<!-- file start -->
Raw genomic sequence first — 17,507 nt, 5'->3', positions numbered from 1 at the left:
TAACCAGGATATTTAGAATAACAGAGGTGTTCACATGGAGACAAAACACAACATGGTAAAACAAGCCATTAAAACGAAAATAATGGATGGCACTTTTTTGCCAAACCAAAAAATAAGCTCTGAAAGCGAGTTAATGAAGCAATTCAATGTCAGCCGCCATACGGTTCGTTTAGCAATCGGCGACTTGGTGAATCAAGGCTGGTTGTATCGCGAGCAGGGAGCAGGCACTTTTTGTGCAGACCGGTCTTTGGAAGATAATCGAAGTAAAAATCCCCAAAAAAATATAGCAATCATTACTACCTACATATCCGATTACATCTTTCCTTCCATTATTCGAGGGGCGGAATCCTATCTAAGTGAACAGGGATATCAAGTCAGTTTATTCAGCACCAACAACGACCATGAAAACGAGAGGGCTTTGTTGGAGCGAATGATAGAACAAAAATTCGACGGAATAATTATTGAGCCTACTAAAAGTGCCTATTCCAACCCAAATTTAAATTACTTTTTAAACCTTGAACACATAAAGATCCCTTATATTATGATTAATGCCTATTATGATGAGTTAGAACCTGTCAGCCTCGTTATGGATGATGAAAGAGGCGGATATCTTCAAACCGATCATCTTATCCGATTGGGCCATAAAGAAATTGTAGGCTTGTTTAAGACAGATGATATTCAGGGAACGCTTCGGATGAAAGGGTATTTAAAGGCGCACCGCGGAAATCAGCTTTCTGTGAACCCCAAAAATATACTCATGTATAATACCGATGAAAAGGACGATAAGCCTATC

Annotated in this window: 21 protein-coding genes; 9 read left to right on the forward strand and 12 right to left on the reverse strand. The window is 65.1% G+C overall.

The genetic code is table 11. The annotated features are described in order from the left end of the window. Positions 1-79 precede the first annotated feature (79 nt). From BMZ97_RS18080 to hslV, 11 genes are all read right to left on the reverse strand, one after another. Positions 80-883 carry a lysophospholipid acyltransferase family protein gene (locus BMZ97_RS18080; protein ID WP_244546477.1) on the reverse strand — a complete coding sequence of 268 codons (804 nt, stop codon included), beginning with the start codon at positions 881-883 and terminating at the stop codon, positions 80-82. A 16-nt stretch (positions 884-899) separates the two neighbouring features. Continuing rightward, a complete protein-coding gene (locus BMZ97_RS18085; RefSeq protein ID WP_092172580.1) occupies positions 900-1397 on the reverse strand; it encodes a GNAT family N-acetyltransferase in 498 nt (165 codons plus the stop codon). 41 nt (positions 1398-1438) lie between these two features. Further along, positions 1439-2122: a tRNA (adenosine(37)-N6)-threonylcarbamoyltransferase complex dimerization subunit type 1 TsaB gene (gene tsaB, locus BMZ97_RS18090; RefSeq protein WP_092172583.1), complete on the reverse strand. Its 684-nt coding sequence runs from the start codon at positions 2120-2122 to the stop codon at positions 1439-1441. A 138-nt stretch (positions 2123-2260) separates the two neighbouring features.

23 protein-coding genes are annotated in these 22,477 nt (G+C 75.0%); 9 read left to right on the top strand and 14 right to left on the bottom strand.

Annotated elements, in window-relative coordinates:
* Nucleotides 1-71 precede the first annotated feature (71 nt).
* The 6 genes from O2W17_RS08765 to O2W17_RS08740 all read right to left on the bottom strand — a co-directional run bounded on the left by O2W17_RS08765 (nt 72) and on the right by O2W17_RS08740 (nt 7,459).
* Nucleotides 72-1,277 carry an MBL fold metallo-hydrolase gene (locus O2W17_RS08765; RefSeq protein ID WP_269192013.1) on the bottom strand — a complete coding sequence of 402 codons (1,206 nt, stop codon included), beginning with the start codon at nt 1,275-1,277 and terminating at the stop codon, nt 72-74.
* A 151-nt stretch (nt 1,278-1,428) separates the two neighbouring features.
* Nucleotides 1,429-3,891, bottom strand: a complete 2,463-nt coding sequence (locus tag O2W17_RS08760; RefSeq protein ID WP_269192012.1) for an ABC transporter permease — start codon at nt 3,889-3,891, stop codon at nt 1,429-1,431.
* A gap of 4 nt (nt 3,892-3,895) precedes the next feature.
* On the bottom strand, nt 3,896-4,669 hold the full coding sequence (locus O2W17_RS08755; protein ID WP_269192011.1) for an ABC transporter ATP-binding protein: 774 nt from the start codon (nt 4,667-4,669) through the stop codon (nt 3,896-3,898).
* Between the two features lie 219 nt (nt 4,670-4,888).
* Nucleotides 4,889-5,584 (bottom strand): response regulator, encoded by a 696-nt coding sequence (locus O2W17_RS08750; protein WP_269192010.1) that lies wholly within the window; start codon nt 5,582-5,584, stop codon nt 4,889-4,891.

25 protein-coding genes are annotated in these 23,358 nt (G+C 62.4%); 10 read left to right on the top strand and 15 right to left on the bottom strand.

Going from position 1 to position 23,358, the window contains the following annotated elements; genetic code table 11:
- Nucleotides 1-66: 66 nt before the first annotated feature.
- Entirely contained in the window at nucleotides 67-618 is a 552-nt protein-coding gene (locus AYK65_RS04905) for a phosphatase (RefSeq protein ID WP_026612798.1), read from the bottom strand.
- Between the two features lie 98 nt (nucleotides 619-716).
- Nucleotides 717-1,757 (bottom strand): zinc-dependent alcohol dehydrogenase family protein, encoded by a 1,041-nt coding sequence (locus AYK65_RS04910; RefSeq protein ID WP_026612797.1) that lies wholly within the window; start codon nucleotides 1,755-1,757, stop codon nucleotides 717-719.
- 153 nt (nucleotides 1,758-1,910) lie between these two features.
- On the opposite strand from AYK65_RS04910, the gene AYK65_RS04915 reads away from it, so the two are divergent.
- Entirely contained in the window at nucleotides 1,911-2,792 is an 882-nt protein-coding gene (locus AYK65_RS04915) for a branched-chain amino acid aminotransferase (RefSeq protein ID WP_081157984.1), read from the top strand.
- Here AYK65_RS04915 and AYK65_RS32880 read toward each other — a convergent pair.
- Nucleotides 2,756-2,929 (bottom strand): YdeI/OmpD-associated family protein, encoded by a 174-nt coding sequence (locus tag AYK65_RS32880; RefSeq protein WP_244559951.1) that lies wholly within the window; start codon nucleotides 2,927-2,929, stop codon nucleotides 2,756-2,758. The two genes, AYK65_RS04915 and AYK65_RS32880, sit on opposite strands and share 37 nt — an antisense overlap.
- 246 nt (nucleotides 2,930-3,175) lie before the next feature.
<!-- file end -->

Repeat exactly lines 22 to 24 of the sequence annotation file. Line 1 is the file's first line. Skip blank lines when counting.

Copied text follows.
- 153 nt (nucleotides 1,758-1,910) lie between these two features.
- On the opposite strand from AYK65_RS04910, the gene AYK65_RS04915 reads away from it, so the two are divergent.
- Entirely contained in the window at nucleotides 1,911-2,792 is an 882-nt protein-coding gene (locus AYK65_RS04915) for a branched-chain amino acid aminotransferase (RefSeq protein ID WP_081157984.1), read from the top strand.